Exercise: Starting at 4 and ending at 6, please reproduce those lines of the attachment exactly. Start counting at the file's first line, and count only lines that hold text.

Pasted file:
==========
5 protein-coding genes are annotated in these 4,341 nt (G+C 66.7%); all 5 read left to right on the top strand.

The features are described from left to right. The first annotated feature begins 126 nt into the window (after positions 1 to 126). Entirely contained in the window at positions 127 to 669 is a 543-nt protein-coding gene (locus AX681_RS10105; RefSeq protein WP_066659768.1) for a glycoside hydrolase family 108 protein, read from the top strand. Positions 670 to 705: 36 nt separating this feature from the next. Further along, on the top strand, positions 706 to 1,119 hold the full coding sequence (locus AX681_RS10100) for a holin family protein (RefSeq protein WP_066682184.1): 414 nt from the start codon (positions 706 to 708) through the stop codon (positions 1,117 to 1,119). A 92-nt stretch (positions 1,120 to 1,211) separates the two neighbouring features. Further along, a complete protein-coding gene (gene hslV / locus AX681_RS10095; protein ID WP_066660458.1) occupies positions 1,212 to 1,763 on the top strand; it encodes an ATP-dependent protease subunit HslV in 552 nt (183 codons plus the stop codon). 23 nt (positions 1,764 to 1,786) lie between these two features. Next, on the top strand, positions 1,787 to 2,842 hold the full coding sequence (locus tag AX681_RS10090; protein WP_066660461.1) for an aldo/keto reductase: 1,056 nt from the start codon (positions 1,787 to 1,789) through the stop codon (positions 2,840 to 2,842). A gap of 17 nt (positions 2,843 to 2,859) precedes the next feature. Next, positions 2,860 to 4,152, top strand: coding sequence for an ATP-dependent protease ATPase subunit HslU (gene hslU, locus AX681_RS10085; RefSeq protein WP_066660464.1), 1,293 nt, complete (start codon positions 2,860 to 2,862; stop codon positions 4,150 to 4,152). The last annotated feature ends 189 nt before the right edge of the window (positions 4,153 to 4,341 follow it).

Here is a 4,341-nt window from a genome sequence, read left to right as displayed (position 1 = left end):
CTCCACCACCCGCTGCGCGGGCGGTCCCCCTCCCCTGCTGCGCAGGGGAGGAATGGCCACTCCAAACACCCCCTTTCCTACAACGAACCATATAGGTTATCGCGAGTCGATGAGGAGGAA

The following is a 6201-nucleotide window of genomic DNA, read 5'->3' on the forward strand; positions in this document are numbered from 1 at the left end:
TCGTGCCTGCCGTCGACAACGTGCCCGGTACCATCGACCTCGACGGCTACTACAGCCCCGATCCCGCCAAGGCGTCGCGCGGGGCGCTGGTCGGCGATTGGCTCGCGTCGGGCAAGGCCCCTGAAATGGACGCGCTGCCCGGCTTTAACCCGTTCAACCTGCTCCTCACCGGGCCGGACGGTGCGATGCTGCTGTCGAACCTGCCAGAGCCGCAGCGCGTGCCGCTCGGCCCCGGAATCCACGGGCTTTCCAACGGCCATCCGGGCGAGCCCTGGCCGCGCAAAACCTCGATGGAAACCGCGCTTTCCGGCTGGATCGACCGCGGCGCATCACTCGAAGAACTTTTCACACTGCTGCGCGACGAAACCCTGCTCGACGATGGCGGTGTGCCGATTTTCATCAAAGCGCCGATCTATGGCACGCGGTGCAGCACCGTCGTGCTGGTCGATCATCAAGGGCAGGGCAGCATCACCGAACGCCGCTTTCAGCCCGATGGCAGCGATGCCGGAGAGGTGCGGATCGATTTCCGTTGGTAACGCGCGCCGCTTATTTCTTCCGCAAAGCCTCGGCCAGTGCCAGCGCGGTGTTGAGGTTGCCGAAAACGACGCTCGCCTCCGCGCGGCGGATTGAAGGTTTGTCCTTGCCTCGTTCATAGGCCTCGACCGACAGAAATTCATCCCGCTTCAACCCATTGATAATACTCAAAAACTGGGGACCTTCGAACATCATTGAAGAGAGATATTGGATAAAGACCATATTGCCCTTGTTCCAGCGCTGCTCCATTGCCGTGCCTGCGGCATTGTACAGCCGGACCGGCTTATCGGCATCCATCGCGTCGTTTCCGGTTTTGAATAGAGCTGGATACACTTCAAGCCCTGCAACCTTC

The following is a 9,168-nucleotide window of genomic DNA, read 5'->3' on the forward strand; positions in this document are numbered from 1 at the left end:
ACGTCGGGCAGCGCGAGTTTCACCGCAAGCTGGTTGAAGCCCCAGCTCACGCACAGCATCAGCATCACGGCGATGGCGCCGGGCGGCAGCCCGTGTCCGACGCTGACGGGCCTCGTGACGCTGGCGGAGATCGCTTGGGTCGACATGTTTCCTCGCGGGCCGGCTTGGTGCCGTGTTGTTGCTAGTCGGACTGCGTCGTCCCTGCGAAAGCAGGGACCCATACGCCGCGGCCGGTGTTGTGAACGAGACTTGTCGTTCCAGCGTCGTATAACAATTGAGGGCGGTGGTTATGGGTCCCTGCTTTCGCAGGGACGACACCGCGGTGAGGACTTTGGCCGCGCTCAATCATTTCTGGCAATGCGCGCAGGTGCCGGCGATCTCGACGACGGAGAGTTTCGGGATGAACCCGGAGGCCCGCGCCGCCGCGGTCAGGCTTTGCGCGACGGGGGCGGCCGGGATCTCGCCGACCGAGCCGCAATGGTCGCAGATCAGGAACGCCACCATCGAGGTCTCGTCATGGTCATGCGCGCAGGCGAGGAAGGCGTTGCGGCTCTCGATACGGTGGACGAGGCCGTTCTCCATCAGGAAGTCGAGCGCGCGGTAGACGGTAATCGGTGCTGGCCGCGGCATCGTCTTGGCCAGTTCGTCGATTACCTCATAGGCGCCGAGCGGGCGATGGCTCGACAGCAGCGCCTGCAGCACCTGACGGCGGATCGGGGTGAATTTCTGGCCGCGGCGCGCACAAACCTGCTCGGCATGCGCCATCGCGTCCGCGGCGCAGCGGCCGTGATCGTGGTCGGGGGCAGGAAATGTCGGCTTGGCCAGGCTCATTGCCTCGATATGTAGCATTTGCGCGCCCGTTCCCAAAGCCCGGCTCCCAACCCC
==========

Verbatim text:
CTCCACCACCCGCTGCGCGGGCGGTCCCCCTCCCCTGCTGCGCAGGGGAGGAATGGCCACTCCAAACACCCCCTTTCCTACAACGAACCATATAGGTTATCGCGAGTCGATGAGGAGGAA

The following is a 6201-nucleotide window of genomic DNA, read 5'->3' on the forward strand; positions in this document are numbered from 1 at the left end:
TCGTGCCTGCCGTCGACAACGTGCCCGGTACCATCGACCTCGACGGCTACTACAGCCCCGATCCCGCCAAGGCGTCGCGCGGGGCGCTGGTCGGCGATTGGCTCGCGTCGGGCAAGGCCCCTGAAATGGACGCGCTGCCCGGCTTTAACCCGTTCAACCTGCTCCTCACCGGGCCGGACGGTGCGATGCTGCTGTCGAACCTGCCAGAGCCGCAGCGCGTGCCGCTCGGCCCCGGAATCCACGGGCTTTCCAACGGCCATCCGGGCGAGCCCTGGCCGCGCAAAACCTCGATGGAAACCGCGCTTTCCGGCTGGATCGACCGCGGCGCATCACTCGAAGAACTTTTCACACTGCTGCGCGACGAAACCCTGCTCGACGATGGCGGTGTGCCGATTTTCATCAAAGCGCCGATCTATGGCACGCGGTGCAGCACCGTCGTGCTGGTCGATCATCAAGGGCAGGGCAGCATCACCGAACGCCGCTTTCAGCCCGATGGCAGCGATGCCGGAGAGGTGCGGATCGATTTCCGTTGGTAACGCGCGCCGCTTATTTCTTCCGCAAAGCCTCGGCCAGTGCCAGCGCGGTGTTGAGGTTGCCGAAAACGACGCTCGCCTCCGCGCGGCGGATTGAAGGTTTGTCCTTGCCTCGTTCATAGGCCTCGACCGACAGAAATTCATCCCGCTTCAACCCATTGATAATACTCAAAAACTGGGGACCTTCGAACATCATTGAAGAGAGATATTGGATAAAGACCATATTGCCCTTGTTCCAGCGCTGCTCCATTGCCGTGCCTGCGGCATTGTACAGCCGGACCGGCTTATCGGCATCCATCGCGTCGTTTCCGGTTTTGAATAGAGCTGGATACACTTCAAGCCCTGCAACCTTC